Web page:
Apple based its European headquarters in Ireland, and has historically funneled most of its revenue from all 27 EU countries through the country in order to benefit from the low rate of corporate tax charged there …
Apple’s approach of declaring all its European income in Ireland has already been challenged in some individual countries over the years. Italy, for example, accused Apple of tax evasion by failing to declare more than $1.3B of income through its online and retail stores there. Apple quietly settled that by paying the full tax due on its Italian sales. But many European sales continue to be booked in Ireland.
Apple looked set to wave goodbye to its 12.5% tax bill in Ireland when agreement was reached between the G7 nations and the European Union on a 15% global minimum.
However, Ireland subsequently suggested it might seek to “negotiate a compromise” that would allow it to continue charging a lower rate.
Apple’s European tax increase likely
The New York Times reports that both Ireland and the companies that benefit from its low tax rate have been rather quiet since the agreement was reached.
Ireland risks looking as if it wants to deprive other countries of their fair share of tax revenue — and the government in Dublin has been grudging in its statements on the issue. The finance ministry declined interview requests and did not respond to written questions. Similarly, multinational companies that have profited from the low-tax regime have been conspicuously silent, declining requests to discuss the issue.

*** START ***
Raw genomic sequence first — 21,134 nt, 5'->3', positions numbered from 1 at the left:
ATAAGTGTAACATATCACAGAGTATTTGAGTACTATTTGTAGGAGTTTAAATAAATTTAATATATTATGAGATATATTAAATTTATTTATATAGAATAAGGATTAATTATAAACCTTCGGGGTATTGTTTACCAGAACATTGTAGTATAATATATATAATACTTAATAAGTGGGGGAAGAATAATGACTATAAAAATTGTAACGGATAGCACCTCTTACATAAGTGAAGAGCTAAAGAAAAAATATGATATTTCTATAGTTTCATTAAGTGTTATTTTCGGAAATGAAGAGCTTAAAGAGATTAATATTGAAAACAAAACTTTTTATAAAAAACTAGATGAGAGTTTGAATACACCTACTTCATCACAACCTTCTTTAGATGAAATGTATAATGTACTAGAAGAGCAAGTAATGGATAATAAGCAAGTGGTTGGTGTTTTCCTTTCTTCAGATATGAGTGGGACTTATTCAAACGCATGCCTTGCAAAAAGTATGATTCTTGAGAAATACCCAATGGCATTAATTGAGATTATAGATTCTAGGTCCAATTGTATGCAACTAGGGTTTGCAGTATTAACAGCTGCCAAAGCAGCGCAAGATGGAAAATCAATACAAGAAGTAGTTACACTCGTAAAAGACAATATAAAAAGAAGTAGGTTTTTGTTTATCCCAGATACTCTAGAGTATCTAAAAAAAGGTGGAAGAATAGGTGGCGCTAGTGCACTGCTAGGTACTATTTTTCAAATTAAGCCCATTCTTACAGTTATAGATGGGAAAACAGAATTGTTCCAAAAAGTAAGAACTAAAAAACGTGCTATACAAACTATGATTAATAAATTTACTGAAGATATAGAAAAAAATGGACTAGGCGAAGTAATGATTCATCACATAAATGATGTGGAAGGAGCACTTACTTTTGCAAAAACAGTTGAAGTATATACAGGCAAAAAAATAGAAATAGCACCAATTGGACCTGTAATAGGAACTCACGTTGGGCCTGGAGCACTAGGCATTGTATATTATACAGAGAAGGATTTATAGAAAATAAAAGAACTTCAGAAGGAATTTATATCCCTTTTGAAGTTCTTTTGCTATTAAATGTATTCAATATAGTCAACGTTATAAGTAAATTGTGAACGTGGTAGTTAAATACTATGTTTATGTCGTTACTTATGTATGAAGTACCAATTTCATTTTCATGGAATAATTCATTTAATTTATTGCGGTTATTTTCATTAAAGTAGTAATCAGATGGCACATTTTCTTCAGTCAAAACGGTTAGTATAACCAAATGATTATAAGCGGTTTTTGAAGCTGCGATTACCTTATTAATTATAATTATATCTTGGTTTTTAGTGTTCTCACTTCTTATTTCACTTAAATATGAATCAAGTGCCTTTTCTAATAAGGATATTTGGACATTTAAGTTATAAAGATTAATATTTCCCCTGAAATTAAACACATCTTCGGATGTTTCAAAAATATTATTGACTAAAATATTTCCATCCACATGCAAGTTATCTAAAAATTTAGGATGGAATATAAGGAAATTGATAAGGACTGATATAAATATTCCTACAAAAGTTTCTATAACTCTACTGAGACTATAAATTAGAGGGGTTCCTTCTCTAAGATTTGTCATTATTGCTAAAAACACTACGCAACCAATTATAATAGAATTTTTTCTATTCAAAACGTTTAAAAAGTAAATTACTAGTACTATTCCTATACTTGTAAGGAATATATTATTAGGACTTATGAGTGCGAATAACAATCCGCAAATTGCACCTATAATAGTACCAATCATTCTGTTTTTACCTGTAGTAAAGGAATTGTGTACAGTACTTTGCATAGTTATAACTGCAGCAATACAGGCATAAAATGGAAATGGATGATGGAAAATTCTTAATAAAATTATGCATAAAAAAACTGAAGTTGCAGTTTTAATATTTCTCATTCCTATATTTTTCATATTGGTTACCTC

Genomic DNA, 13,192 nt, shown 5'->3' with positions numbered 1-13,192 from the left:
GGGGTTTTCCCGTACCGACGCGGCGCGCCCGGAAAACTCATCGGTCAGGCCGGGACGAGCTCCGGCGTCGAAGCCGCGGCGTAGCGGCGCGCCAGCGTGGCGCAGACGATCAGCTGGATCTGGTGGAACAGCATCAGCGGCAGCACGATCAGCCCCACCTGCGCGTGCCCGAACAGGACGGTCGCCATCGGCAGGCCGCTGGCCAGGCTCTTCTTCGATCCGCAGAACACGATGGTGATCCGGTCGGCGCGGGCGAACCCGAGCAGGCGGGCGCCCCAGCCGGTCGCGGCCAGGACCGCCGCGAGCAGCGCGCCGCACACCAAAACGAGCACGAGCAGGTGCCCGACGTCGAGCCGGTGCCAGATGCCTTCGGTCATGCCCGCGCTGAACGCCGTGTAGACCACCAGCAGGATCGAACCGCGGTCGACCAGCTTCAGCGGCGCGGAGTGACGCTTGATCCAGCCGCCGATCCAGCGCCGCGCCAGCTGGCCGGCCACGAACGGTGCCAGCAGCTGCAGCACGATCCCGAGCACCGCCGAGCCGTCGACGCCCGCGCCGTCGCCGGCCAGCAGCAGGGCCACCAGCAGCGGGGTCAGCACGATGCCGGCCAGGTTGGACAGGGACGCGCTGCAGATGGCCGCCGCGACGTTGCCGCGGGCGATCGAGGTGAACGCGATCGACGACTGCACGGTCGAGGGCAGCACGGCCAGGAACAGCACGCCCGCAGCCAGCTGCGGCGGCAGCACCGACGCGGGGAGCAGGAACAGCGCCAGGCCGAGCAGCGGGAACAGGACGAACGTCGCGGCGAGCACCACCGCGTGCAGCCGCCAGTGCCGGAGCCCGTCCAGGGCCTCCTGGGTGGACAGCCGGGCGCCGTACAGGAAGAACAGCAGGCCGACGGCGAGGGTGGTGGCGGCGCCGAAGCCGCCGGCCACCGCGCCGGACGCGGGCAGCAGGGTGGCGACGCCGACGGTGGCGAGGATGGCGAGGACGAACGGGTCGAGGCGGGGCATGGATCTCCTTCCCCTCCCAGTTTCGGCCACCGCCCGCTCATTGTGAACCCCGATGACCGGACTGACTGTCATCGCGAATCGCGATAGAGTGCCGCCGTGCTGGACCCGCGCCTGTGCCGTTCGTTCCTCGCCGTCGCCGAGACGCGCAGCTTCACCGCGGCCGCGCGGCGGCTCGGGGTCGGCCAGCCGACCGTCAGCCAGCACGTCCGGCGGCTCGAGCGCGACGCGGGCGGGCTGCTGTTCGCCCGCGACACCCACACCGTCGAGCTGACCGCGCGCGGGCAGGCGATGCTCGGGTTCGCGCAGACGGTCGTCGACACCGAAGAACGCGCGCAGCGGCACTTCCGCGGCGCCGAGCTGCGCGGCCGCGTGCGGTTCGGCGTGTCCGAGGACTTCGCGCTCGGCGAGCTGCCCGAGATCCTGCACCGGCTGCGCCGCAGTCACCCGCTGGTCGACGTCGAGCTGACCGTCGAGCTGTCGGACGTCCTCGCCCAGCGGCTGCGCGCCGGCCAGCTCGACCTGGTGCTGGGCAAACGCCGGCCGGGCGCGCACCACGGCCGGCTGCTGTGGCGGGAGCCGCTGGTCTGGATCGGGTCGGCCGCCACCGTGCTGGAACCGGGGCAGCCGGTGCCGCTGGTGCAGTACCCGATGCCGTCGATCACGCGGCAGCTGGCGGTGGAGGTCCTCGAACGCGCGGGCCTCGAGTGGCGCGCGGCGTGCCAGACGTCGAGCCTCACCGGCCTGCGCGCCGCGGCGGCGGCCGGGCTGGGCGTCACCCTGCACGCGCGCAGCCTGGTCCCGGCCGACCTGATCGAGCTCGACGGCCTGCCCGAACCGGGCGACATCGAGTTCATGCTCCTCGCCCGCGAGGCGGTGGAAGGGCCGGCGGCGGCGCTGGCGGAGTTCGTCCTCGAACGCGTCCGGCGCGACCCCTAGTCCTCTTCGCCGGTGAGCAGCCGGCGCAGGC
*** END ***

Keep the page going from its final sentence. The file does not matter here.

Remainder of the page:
But commentators do expect it to reluctantly increase the rate to 15% in order to protect its international standing. It will then find other ways to offer tax and regulatory breaks that will allow it to remain a popular base for tech giants.
Critics say tax-driven industrial policy has had its day, and caution the government against risking Ireland’s standing with the United States and the rest of Europe by fighting what is likely to be a losing battle.
“The government seems determined to show the world that Ireland is a rogue state,” a column in The Irish Times said this week. “It is bafflingly foolish to nail our colours to the mast of a sinking ship” […]
Ireland could, for example, continue to offer the so-called Knowledge Development Box, a special 6.25 percent rate for revenue tied to companies’ patents and other intellectual property.
Analysts say Ireland could sign on to the agreement, bump its corporate tax rate to 15 percent and grab more income without a huge risk that companies would move their European headquarters to the continent […]
“Ireland has benefited a lot from the tax advantage it has provided to multinationals,” said Ricardo Amaro, a senior economist at Oxford Economics in Dublin. “Going forward, they will have to come up with a strategy that relies on nontax tools such as a stable regulatory environment and skilled work force to lure investment.”